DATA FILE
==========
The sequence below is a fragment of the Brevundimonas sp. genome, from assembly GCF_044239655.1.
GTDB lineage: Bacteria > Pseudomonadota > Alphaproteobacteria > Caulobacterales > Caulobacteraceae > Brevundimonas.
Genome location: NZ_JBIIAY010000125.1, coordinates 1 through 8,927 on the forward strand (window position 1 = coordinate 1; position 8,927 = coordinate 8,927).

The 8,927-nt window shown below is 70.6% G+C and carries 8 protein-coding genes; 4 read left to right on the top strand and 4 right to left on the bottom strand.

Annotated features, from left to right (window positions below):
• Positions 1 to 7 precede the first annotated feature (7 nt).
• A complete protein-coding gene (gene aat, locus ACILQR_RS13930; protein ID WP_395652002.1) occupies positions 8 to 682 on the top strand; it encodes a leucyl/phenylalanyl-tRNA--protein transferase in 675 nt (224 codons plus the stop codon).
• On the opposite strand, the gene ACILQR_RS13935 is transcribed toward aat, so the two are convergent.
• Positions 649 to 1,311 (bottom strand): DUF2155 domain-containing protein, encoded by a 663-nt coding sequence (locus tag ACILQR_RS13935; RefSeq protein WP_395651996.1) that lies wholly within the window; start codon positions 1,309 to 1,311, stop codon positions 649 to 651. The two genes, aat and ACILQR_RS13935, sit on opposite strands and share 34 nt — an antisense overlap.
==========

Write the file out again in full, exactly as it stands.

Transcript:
The sequence below is a fragment of the Brevundimonas sp. genome, from assembly GCF_044239655.1.
GTDB lineage: Bacteria > Pseudomonadota > Alphaproteobacteria > Caulobacterales > Caulobacteraceae > Brevundimonas.
Genome location: NZ_JBIIAY010000125.1, coordinates 1 through 8,927 on the forward strand (window position 1 = coordinate 1; position 8,927 = coordinate 8,927).

The 8,927-nt window shown below is 70.6% G+C and carries 8 protein-coding genes; 4 read left to right on the top strand and 4 right to left on the bottom strand.

Annotated features, from left to right (window positions below):
• Positions 1 to 7 precede the first annotated feature (7 nt).
• A complete protein-coding gene (gene aat, locus ACILQR_RS13930; protein ID WP_395652002.1) occupies positions 8 to 682 on the top strand; it encodes a leucyl/phenylalanyl-tRNA--protein transferase in 675 nt (224 codons plus the stop codon).
• On the opposite strand, the gene ACILQR_RS13935 is transcribed toward aat, so the two are convergent.
• Positions 649 to 1,311 (bottom strand): DUF2155 domain-containing protein, encoded by a 663-nt coding sequence (locus tag ACILQR_RS13935; RefSeq protein WP_395651996.1) that lies wholly within the window; start codon positions 1,309 to 1,311, stop codon positions 649 to 651. The two genes, aat and ACILQR_RS13935, sit on opposite strands and share 34 nt — an antisense overlap.